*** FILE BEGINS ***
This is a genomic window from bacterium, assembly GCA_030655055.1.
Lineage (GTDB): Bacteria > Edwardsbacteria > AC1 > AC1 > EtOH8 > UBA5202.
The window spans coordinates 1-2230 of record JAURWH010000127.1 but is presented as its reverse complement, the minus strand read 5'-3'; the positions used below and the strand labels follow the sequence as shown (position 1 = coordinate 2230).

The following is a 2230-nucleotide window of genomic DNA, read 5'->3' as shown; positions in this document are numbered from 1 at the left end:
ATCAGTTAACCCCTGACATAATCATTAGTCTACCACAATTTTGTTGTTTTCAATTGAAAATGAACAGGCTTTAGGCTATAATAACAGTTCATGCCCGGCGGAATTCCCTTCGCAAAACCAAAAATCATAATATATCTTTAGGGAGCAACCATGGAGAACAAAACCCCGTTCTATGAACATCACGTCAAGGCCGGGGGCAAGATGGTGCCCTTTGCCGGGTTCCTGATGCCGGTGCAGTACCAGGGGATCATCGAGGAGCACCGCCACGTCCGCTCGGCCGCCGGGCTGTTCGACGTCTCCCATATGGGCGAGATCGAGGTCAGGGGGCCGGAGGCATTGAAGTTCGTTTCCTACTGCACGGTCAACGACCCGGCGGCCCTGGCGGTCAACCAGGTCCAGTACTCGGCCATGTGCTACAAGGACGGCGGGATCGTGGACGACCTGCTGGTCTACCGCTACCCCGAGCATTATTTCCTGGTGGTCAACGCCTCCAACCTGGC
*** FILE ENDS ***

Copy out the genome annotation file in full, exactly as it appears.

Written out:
This is a genomic window from bacterium, assembly GCA_030655055.1.
Lineage (GTDB): Bacteria > Edwardsbacteria > AC1 > AC1 > EtOH8 > UBA5202.
The window spans coordinates 1-2230 of record JAURWH010000127.1 but is presented as its reverse complement, the minus strand read 5'-3'; the positions used below and the strand labels follow the sequence as shown (position 1 = coordinate 2230).

The following is a 2230-nucleotide window of genomic DNA, read 5'->3' as shown; positions in this document are numbered from 1 at the left end:
ATCAGTTAACCCCTGACATAATCATTAGTCTACCACAATTTTGTTGTTTTCAATTGAAAATGAACAGGCTTTAGGCTATAATAACAGTTCATGCCCGGCGGAATTCCCTTCGCAAAACCAAAAATCATAATATATCTTTAGGGAGCAACCATGGAGAACAAAACCCCGTTCTATGAACATCACGTCAAGGCCGGGGGCAAGATGGTGCCCTTTGCCGGGTTCCTGATGCCGGTGCAGTACCAGGGGATCATCGAGGAGCACCGCCACGTCCGCTCGGCCGCCGGGCTGTTCGACGTCTCCCATATGGGCGAGATCGAGGTCAGGGGGCCGGAGGCATTGAAGTTCGTTTCCTACTGCACGGTCAACGACCCGGCGGCCCTGGCGGTCAACCAGGTCCAGTACTCGGCCATGTGCTACAAGGACGGCGGGATCGTGGACGACCTGCTGGTCTACCGCTACCCCGAGCATTATTTCCTGGTGGTCAACGCCTCCAACCTGGC